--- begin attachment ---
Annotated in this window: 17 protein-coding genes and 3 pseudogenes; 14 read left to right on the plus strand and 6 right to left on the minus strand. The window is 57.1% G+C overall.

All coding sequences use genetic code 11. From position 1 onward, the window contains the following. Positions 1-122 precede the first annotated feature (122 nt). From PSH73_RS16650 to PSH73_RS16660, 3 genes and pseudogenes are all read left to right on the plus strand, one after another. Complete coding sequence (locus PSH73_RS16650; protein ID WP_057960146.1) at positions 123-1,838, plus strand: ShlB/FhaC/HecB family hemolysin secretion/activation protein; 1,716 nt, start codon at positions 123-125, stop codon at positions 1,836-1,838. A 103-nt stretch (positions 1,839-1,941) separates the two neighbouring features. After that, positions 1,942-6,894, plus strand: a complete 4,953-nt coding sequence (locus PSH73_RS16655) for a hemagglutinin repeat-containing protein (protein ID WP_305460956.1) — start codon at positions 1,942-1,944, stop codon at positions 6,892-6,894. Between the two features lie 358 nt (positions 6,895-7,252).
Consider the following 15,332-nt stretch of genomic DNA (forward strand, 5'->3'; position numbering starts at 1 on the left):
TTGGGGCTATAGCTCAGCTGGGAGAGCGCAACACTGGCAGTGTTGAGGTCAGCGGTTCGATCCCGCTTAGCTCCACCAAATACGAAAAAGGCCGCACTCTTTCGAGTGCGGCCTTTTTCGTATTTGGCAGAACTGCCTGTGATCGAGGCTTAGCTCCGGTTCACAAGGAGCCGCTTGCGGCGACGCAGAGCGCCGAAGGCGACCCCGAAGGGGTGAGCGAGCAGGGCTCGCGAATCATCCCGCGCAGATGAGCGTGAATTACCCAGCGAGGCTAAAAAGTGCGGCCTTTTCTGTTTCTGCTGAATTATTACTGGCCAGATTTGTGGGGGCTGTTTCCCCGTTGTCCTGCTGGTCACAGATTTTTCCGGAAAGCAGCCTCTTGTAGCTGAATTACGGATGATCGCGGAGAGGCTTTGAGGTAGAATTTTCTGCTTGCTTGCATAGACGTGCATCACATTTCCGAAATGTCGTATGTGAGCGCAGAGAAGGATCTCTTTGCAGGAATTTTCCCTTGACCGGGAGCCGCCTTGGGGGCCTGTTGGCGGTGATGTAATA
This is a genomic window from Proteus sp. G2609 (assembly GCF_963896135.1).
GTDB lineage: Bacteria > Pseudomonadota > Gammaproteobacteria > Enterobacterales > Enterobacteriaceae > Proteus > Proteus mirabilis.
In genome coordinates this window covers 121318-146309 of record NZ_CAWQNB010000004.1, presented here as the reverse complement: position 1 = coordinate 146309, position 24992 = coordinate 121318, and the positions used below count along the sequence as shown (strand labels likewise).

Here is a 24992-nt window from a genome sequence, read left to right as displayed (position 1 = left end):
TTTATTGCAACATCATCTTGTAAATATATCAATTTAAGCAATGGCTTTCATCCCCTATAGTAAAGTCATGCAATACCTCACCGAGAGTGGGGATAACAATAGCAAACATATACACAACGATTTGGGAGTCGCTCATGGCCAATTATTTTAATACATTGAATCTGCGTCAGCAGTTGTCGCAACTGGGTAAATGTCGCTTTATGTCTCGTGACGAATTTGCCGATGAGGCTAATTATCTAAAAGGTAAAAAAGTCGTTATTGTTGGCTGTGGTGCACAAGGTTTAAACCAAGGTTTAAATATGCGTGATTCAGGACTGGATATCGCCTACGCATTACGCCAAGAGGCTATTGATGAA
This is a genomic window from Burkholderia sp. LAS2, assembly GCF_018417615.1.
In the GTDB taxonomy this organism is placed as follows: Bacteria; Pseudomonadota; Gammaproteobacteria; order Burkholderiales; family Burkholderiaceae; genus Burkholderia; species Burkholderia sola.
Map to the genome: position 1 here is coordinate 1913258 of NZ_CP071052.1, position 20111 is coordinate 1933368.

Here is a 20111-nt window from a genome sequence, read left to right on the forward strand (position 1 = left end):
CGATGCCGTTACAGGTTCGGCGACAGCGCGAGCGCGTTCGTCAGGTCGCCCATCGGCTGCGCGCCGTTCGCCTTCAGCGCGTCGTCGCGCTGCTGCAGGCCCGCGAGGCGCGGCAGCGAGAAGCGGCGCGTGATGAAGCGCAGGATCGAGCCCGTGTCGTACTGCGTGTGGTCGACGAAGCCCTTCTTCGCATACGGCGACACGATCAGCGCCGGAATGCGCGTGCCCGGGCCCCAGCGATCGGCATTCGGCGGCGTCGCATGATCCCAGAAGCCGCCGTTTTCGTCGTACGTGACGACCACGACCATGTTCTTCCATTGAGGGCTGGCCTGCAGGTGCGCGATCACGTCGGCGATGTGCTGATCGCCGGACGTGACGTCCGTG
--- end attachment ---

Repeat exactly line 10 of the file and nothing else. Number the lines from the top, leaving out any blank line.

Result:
This is a genomic window from Burkholderia sp. LAS2, assembly GCF_018417615.1.